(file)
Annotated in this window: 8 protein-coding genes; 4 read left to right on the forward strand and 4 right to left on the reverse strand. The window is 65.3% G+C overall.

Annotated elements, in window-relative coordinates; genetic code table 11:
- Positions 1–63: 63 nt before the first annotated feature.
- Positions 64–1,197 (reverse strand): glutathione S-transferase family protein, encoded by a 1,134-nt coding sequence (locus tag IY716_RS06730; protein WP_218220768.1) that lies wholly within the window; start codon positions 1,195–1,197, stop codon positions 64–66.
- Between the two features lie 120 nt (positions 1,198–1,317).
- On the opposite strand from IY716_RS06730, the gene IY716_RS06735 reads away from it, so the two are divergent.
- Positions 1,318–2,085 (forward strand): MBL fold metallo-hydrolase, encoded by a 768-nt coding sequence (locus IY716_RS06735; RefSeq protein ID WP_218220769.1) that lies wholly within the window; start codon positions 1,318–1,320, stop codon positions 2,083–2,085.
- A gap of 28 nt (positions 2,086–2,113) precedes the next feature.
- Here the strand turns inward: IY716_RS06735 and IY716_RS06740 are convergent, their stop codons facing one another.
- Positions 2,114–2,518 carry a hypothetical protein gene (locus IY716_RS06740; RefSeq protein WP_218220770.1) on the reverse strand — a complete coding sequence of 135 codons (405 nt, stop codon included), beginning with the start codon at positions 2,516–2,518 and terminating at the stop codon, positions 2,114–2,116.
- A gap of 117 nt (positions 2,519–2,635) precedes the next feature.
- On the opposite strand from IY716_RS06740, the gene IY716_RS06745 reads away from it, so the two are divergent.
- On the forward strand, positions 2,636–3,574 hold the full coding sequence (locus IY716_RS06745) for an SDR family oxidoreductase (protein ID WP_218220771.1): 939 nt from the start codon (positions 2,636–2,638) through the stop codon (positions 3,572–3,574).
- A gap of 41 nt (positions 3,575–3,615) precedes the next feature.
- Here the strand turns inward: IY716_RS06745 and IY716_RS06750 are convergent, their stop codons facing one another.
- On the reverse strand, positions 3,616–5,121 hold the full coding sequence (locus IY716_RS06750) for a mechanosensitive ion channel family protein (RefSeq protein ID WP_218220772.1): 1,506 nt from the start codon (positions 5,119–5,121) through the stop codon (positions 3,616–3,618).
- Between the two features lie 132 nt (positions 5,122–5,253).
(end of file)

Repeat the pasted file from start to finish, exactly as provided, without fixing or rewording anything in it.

Annotated in this window: 8 protein-coding genes; 4 read left to right on the forward strand and 4 right to left on the reverse strand. The window is 65.3% G+C overall.

Annotated elements, in window-relative coordinates; genetic code table 11:
- Positions 1–63: 63 nt before the first annotated feature.
- Positions 64–1,197 (reverse strand): glutathione S-transferase family protein, encoded by a 1,134-nt coding sequence (locus tag IY716_RS06730; protein WP_218220768.1) that lies wholly within the window; start codon positions 1,195–1,197, stop codon positions 64–66.
- Between the two features lie 120 nt (positions 1,198–1,317).
- On the opposite strand from IY716_RS06730, the gene IY716_RS06735 reads away from it, so the two are divergent.
- Positions 1,318–2,085 (forward strand): MBL fold metallo-hydrolase, encoded by a 768-nt coding sequence (locus IY716_RS06735; RefSeq protein ID WP_218220769.1) that lies wholly within the window; start codon positions 1,318–1,320, stop codon positions 2,083–2,085.
- A gap of 28 nt (positions 2,086–2,113) precedes the next feature.
- Here the strand turns inward: IY716_RS06735 and IY716_RS06740 are convergent, their stop codons facing one another.
- Positions 2,114–2,518 carry a hypothetical protein gene (locus IY716_RS06740; RefSeq protein WP_218220770.1) on the reverse strand — a complete coding sequence of 135 codons (405 nt, stop codon included), beginning with the start codon at positions 2,516–2,518 and terminating at the stop codon, positions 2,114–2,116.
- A gap of 117 nt (positions 2,519–2,635) precedes the next feature.
- On the opposite strand from IY716_RS06740, the gene IY716_RS06745 reads away from it, so the two are divergent.
- On the forward strand, positions 2,636–3,574 hold the full coding sequence (locus IY716_RS06745) for an SDR family oxidoreductase (protein ID WP_218220771.1): 939 nt from the start codon (positions 2,636–2,638) through the stop codon (positions 3,572–3,574).
- A gap of 41 nt (positions 3,575–3,615) precedes the next feature.
- Here the strand turns inward: IY716_RS06745 and IY716_RS06750 are convergent, their stop codons facing one another.
- On the reverse strand, positions 3,616–5,121 hold the full coding sequence (locus IY716_RS06750) for a mechanosensitive ion channel family protein (RefSeq protein ID WP_218220772.1): 1,506 nt from the start codon (positions 5,119–5,121) through the stop codon (positions 3,616–3,618).
- Between the two features lie 132 nt (positions 5,122–5,253).